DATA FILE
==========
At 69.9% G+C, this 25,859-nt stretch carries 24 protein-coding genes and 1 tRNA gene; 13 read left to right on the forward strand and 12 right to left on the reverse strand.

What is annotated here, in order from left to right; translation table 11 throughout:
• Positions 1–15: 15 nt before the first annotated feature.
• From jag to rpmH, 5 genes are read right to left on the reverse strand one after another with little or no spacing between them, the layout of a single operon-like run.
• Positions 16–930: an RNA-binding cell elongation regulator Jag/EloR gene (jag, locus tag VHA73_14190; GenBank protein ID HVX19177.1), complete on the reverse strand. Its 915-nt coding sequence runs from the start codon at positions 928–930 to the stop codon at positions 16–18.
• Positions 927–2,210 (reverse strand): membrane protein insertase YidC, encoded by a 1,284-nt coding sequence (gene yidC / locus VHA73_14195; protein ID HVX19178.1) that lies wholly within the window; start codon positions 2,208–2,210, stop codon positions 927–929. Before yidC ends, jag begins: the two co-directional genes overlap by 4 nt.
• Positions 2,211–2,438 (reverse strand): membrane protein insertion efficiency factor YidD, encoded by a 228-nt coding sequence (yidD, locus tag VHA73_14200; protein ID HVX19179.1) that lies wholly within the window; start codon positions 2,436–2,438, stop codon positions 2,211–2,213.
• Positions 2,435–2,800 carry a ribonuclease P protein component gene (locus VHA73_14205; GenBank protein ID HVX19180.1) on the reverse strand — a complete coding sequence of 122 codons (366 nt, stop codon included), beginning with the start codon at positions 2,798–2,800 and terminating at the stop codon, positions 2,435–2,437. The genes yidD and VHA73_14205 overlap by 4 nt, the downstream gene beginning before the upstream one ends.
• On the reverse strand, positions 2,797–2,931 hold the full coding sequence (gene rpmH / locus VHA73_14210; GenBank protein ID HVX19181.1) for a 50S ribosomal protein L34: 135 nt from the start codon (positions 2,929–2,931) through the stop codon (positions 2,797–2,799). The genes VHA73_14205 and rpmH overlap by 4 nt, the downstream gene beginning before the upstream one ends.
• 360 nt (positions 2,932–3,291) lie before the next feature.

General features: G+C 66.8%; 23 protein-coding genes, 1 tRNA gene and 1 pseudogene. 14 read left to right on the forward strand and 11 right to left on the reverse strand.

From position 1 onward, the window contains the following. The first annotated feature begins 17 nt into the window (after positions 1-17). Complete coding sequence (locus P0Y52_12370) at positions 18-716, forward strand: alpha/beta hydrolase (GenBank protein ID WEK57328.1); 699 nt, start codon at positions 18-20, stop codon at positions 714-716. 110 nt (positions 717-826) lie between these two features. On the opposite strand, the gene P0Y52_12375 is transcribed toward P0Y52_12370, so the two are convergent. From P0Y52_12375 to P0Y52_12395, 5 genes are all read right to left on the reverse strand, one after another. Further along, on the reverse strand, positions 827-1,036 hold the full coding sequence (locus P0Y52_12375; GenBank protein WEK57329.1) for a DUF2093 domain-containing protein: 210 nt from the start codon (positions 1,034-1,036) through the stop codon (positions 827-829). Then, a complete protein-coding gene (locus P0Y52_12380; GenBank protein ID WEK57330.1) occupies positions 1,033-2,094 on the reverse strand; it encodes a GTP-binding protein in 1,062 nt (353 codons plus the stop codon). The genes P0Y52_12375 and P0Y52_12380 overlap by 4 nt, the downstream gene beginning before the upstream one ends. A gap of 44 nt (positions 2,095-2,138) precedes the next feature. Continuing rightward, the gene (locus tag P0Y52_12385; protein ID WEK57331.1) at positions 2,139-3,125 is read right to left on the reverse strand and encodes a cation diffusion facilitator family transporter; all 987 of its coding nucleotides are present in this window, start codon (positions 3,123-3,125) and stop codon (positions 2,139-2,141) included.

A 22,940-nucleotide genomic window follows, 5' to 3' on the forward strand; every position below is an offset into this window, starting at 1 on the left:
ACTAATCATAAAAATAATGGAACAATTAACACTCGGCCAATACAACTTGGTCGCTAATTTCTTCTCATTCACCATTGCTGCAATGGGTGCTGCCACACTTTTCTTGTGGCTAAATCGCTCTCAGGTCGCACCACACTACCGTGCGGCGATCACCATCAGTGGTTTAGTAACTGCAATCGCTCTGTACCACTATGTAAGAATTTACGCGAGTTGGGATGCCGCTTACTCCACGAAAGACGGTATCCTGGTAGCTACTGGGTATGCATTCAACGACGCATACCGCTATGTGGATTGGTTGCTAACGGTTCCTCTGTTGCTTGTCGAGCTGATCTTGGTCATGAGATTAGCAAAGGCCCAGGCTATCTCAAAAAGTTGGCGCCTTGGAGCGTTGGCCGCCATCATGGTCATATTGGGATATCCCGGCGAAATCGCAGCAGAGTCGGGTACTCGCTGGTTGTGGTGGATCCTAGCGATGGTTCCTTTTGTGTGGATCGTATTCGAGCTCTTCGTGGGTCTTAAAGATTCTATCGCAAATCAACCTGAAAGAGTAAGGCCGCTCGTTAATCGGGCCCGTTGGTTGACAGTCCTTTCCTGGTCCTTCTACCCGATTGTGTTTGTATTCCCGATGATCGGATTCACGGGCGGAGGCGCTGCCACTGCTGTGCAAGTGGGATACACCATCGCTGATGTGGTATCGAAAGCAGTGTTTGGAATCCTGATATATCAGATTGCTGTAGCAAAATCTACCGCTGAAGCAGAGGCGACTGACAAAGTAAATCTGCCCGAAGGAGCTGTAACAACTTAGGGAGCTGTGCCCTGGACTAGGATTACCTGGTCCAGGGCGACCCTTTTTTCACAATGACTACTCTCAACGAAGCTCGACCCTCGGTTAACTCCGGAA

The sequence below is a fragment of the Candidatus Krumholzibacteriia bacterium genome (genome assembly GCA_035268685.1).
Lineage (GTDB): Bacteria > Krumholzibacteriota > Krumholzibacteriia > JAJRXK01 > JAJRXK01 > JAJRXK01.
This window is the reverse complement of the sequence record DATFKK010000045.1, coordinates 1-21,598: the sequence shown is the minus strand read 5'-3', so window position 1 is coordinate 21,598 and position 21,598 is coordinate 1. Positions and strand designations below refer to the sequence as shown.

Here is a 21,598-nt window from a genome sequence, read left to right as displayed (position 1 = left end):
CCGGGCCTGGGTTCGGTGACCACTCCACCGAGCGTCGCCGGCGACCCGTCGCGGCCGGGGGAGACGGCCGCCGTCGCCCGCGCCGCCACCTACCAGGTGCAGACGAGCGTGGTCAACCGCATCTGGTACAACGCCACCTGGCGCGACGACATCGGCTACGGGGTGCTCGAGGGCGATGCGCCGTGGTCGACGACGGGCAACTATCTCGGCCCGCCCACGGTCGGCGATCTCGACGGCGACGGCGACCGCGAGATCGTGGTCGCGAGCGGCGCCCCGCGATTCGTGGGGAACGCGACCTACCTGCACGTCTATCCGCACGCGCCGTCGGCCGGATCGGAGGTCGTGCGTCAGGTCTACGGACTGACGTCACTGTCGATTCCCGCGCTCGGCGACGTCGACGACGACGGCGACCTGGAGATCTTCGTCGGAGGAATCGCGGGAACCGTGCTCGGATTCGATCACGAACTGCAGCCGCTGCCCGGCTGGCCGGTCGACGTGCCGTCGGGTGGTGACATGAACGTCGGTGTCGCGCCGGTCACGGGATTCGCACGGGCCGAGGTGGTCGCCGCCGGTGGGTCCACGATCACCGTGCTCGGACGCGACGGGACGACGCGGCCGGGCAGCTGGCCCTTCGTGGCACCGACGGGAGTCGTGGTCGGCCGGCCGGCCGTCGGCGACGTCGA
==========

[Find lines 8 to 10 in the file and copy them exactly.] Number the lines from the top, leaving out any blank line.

• Positions 2,435–2,800 carry a ribonuclease P protein component gene (locus VHA73_14205; GenBank protein ID HVX19180.1) on the reverse strand — a complete coding sequence of 122 codons (366 nt, stop codon included), beginning with the start codon at positions 2,798–2,800 and terminating at the stop codon, positions 2,435–2,437. The genes yidD and VHA73_14205 overlap by 4 nt, the downstream gene beginning before the upstream one ends.
• On the reverse strand, positions 2,797–2,931 hold the full coding sequence (gene rpmH / locus VHA73_14210; GenBank protein ID HVX19181.1) for a 50S ribosomal protein L34: 135 nt from the start codon (positions 2,929–2,931) through the stop codon (positions 2,797–2,799). The genes VHA73_14205 and rpmH overlap by 4 nt, the downstream gene beginning before the upstream one ends.
• 360 nt (positions 2,932–3,291) lie before the next feature.